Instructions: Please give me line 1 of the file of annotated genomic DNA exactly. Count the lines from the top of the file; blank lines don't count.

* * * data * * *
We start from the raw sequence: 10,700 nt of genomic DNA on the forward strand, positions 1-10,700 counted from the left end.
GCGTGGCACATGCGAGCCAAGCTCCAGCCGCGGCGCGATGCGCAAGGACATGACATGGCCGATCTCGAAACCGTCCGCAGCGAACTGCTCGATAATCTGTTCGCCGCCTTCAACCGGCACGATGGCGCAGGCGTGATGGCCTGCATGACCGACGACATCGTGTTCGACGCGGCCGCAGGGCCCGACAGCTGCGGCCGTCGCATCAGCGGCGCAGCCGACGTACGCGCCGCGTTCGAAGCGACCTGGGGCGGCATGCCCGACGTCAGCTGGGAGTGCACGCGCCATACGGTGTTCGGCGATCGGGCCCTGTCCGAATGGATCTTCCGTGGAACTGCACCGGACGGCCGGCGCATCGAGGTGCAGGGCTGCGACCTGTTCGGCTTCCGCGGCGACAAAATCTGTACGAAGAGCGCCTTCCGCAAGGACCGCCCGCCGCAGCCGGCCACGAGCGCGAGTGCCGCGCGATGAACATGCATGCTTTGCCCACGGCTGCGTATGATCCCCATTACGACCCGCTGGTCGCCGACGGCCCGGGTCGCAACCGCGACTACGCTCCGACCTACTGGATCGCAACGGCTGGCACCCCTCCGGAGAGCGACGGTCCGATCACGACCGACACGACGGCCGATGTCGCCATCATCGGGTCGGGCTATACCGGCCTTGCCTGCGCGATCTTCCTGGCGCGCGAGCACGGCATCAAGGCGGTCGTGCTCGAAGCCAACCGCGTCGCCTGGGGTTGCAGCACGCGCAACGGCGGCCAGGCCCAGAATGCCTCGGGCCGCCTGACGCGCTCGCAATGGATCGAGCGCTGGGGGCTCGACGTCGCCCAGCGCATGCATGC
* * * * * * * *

We start from the raw sequence: 10,700 nt of genomic DNA on the forward strand, positions 1-10,700 counted from the left end.